mpeg4ip requires IPv6?

Brandon D. Valentine brandon at
Thu Jan 6 13:57:25 PST 2005

On Thu, Jan 06, 2005 at 11:59:58AM -0800, Michael C. Shultz wrote:
> On Thursday 06 January 2005 10:38 am, Scott I. Remick wrote:
> > On Thu, 6 Jan 2005 08:51:49 -0800, Michael C. Shultz wrote:
> > > It will update the out of date dependencies but if you
> > > have been running pkgdb -F from portupgrade then portmanager may
> > > miss a few because pkgdb screws up the ports registration data
> > > base.
> > I have. :( Do the outputs above suggest that using portmanager isn't
> > going to do much for me?
> It won't get your system perfect at first because it isn't picking up 
> many of the lower dependencies, likely because pkgdb made too many 
> changes to the registry,  I say you should run portmanager anyways 
> because it will start getting things right over time and never ever run 
> pkgdb again.  As the lower dependencies (like gettext, glib, gtk etc) 
> are updated in CVS and you get them with cvsup, then running 
> portmanager will get everthing built correctly that use those updated 
> dependencies, so in the long run things will improve for you.


I've been looking at portmanager pretty seriously for a few days now,
trying to determine whether it would solve my complaints about
portupgrade -- primarily the pkgdb mangling you talk about which has
caused me headaches in the past.  I very much like the fact that it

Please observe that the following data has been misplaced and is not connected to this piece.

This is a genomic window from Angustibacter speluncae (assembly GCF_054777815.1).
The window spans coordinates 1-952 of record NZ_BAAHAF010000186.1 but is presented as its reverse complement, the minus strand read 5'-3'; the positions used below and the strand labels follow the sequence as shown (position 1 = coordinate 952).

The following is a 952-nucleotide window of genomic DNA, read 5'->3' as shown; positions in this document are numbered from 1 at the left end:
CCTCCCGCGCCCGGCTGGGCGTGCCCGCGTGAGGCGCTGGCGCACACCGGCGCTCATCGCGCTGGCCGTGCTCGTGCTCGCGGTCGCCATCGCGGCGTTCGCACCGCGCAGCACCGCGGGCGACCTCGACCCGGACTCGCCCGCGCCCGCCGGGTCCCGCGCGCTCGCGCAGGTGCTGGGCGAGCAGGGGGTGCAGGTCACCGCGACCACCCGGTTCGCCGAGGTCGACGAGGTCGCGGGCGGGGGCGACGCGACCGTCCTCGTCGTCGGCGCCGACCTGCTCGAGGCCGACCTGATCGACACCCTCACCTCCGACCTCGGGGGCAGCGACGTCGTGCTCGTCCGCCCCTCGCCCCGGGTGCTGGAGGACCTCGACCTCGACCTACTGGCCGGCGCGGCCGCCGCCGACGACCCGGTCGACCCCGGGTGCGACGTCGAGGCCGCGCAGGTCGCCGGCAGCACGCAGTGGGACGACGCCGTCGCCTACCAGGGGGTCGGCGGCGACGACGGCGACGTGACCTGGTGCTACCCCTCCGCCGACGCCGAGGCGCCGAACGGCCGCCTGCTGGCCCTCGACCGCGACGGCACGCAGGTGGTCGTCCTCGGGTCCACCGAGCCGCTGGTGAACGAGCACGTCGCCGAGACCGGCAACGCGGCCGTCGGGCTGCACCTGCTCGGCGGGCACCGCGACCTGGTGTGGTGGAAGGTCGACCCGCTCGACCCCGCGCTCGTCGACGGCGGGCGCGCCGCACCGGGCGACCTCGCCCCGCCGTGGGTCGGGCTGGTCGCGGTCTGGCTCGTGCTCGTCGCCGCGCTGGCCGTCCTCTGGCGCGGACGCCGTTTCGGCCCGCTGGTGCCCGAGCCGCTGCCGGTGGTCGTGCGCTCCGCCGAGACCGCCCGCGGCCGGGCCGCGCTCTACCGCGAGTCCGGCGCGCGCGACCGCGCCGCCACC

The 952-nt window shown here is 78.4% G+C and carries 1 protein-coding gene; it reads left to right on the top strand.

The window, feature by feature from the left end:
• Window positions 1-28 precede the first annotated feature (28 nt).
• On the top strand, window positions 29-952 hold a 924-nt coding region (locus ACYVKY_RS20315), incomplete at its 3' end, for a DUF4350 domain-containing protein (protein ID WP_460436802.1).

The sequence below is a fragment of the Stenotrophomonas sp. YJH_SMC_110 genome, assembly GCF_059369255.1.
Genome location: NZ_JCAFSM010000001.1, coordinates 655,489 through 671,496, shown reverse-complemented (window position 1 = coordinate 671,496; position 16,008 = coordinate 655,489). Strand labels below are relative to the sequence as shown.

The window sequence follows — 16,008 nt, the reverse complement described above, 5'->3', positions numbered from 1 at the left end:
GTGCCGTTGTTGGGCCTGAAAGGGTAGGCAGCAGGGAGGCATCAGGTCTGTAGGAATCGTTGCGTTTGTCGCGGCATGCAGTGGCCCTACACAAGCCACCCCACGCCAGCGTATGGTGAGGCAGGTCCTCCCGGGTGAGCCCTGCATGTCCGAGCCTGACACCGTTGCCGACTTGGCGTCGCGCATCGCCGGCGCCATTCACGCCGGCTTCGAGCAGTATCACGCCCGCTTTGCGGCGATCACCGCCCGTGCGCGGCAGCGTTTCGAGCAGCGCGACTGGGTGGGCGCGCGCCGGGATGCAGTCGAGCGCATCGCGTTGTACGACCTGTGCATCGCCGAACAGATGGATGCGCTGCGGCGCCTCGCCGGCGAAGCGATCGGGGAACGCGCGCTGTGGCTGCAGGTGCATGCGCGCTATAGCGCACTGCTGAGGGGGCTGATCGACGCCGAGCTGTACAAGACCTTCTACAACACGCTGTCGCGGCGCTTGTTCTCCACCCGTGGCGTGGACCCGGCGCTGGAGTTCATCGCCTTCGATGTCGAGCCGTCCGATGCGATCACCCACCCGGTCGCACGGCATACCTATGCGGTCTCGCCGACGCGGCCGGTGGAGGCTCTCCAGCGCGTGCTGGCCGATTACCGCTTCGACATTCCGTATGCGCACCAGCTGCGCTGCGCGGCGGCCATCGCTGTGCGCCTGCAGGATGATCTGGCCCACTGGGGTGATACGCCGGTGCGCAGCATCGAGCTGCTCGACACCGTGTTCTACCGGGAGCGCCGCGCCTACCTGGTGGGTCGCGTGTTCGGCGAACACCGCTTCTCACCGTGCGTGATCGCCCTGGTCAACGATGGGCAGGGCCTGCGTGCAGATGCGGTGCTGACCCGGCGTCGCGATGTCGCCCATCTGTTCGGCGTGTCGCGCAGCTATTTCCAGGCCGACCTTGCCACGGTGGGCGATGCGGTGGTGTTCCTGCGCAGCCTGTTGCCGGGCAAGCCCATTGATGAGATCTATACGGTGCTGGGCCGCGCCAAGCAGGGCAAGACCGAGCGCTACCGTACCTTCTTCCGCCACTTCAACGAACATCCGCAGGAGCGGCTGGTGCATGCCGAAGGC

seems to always DTRT by rebuilding or upgrading a package when one of
its dependencies is upgraded.

You mention above the fact that after switching to portmanager, a
package whose dependency list was mangled via pkgdb -F will not be
rebuilt until that package or a dependency of that package is updated in
CVS and portmanager schedules it for a rebuild.  In contemplating my own
switch to portmanager, I came to the conclusion that prior to switching
it would be worthwhile to do something akin to portupgrade -af that
would rebuild _ALL_ installed ports, hopefully restoring the ports
system and pkg database to a consistent state.  Scott might want to
consider this as a way to clean up his dependency mess.  This mostly
works though it has been my experience with portupgrade that when
tackling that many ports, something will surely break and require
attention along the way.  If you stick with it though you'll eventually
get a portupgrade -af to run from start to finish and your system will
be in a consistent state.

There are a few things that portmanager does not currently do that would
make it more valuable as a portupgrade replacement.  

Any plans to add the ability to do 'portmanager -u category/port' or
some similar syntax that would upgrade a specific port and all of its
dependencies and dependent packages as well?

Have you thought about the utility of a -f flag to portmanager to say,
even if something isn't out of date, force an upgrade anyway?  I can see
this being a better replacement for the portupgrade -af that I mentioned

Have you considered adding the ability to exclude or hold specific
packages from being upgraded?  This would need to recursively hold any
related packages to be possible, but it should be made possible in order
to allow large suites of software like KDE, Gnome, OpenOffice, the JDK,
mozilla, etc to escape a mandatory upgrade.

It looks like a potentially nice tool.


Pseudo-Random Googlism:  snow is cold work

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